Learn How to Setup Your Website Link Structure

Have you ever wondered what those shiny, underlined words in articles do? Read this to know more about setting up your website link structure!

Link – to make a connection; to join something together; to create a sense of relatedness

Just like how family members are linked with ties, jewelry is linked with chains, and genes are linked to make up a person’s DNA – websites know how to link themselves to each other too.

Why Is Linking Important For SEO?

Web page linking is the process of connecting one page of a website to another on the same or different domain. Think of it as something like a teleportation system that lets you jump from one realm to another with just a click of the mouse! And you don’t need to be a devout SEO junkie to learn how this works – you just need the right guide.

First, you need to know about the two general types of linking: internal and external.

What’s The Difference Between Internal And External Linking?

Internal links are those that connect one page of your website to another page of the same website. Adding a link to your website’s portfolio page in one of your blog posts is a basic example of internal linking.

On the other hand, external or outbound links are those that connect a page of your website to a page of a different website – usually websites that have higher authority than yours. One common example is when we reference factual data to scholarly studies or researchers.

Either way, both types of links serve a purpose in SEO that when applied correctly, can make wonders for your website.

Why Do We Need To Use Links?

Internal or external, everything still comes down to the potential benefits a business can gain from linking. So, without further ado, we have prepared a comprehensive list of the advantages you can get by linking your pages – in and out!

Increase In Page Views

This is probably the most obvious reason but still one that really counts – especially when it comes to internal linking. By incorporating internal links on your webpages, you are encouraging visitors to keep engaging with your content. This increases the link equity of a specific page on your website and in turn, improves your site’s authority in the long run.

Decreased Bounce Rates

This coincides with the preceding advantage. The longer you can keep a user hooked in your website, the better. This means you’re getting less bounce rates and more screen time for your pages. Google interprets this as your website being relevant and meaningful to users and (hopefully) help you rank higher in the SERPs.

Better Indexing

When your website is linked properly, Google can run through a series of your webpages with much ease – giving them a more precise idea of what your website is really about.

Remember what I said about links being some sort of teleportation device? Well for crawlers – Google’s little minions – links serve as passageways where they jump in and out to get information about your website for indexing. And if you’re running an online business, your entire existence in cyberspace all depends on getting indexed appropriately.

Cash Pages Are More Visible

When we devise marketing strategies, we always think of the best way to return our investments. In websites, we make our pages do the selling – thus, the birth of SEO. One of the main goals of using an SEO marketing strategy is to guide potential clients to money-making pages – may it be in the form of subscriptions, service packages, or in-web purchases. After all, how can we fund SEO specialists, if we aren’t raking in any cash – right?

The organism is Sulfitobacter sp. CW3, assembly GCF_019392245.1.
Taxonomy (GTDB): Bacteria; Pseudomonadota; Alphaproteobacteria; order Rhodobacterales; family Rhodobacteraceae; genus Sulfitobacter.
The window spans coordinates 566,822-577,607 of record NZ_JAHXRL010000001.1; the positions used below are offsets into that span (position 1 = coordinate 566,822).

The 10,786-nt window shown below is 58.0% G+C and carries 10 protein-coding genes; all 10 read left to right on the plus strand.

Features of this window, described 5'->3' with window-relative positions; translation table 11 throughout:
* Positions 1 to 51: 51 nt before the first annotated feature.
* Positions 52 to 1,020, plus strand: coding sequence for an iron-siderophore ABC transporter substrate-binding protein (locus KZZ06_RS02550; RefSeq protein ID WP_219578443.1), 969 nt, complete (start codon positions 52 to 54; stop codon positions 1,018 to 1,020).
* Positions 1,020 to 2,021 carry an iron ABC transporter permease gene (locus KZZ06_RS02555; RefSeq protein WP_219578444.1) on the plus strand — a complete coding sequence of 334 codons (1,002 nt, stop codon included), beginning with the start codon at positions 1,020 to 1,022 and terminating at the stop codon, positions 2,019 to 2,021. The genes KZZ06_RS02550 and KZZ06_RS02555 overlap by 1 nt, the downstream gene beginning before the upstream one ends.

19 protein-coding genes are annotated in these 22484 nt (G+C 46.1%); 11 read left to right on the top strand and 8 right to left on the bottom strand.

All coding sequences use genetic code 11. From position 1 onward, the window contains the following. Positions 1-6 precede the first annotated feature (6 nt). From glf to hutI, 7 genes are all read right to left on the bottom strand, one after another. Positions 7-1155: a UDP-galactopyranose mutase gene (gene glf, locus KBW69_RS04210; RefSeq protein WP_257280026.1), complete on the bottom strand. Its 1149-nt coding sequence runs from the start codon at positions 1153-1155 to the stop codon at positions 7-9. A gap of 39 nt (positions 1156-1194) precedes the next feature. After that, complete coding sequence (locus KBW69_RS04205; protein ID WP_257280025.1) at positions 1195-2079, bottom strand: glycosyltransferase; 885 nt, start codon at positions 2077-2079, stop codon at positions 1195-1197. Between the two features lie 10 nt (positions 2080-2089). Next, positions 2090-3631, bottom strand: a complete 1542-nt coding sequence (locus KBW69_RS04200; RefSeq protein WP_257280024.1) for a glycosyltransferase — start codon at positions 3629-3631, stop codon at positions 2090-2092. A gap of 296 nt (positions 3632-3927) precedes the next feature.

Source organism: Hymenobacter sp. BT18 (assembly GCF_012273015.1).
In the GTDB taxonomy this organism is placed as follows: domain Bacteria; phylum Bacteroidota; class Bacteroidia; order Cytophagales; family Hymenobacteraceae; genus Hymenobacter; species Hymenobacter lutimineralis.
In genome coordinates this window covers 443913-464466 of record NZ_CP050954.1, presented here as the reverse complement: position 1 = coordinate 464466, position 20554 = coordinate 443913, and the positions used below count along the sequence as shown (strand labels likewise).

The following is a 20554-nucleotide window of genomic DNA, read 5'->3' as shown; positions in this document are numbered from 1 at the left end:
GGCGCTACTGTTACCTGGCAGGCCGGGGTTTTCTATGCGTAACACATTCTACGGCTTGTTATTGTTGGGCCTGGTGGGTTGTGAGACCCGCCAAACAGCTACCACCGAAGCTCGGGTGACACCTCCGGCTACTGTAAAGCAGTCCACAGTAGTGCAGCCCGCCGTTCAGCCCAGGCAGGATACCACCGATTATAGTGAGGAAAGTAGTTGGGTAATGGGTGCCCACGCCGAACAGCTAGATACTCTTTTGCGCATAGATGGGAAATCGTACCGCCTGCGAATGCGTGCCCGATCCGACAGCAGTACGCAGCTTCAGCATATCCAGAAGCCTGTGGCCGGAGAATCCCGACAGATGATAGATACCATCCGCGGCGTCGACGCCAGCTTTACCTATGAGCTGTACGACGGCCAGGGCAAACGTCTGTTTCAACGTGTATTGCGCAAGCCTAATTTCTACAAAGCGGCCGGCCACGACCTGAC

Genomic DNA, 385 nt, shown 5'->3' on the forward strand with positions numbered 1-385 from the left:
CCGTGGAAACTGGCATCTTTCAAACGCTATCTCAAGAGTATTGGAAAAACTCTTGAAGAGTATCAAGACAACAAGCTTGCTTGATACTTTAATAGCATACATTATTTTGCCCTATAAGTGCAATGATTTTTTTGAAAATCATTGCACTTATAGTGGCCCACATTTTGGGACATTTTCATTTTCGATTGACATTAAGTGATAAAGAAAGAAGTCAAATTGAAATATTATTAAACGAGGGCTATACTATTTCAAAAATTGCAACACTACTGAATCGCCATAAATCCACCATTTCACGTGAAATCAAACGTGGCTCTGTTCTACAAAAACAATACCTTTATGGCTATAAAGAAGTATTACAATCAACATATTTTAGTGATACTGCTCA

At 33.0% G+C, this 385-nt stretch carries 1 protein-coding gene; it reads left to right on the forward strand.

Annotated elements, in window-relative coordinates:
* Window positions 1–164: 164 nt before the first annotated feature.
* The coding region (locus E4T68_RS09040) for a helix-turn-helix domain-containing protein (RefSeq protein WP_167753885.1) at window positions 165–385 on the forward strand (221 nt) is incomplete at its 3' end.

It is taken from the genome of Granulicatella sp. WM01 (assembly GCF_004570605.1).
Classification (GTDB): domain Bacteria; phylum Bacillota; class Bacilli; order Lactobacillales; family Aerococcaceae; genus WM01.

The dynamics are simple:

Effective links = More Cash Page Views = More Potential Clients

This is what makes linking such a powerful tool in SEO. You don’t just drive traffic; you drive in sales as well.

Which Is Better For Your Business – Internal Or External?

Internal links give your site obvious benefits. If possible, I know you’d prefer to have a user going around your site all day long. As we have discussed above, most of the benefits you can get out of the linking practice come from setting up internal links. An example of an internal link on Tayloright.com would be something like NYC SEO, (linking to our homepage) latest SEO updates, (linking to our blog page) or something like, check out our digital marketing services that are available for New York businesses (linking to our services page) This is how internal links are typically done. Although it is plain as day that internal links are better for your business, one must not also undermine the opportunities and benefits external linking can create for websites.

How Can External Links Be Useful For Websites?

External links – contrary to popular belief – have been attested to bring more rewarding consequences for websites and blogs alike. Most online entrepreneurs and businessmen practicing SEO fear using outbound links because of any or all of the following reasons:

  • Negative impact on site reputation
  • Give people an unnecessary exit from the site
  • Limit page views

Although all of these are valid grounds for doubting the advantages external linking may give you, still, these links can help improve your website standing if you know how to turn the tables in your favor.

Main Concern #1: Your “link relationships” show what kind of network your website is thriving on. Linking out to good websites will reflect quality on the content of your own website. In the same way, linking out to bad websites will damage your website’s reputation.

If you look at it this way, external links are not the main problem. The problem would lie in the sites you’re trying to link to. In this case, you can always check for the DA (Domain Authority) of a website before you consider linking out to them. The numerical value indicated can be a good basis for you to evaluate whether the site you are using as reference is a site many users trust. The one I particularly use, CheckMoz, allows you to search a website’s DA for free.

Main Concern #2: External links indeed pose a possibility for a user to divert his attention away from your website – which is not always a bad thing. If you link out to trustworthy sites that bring relevance and value to users, you will improve user experience. Improving user experience will benefit your website in the long run because people usually come back to sites that give them access to quality information.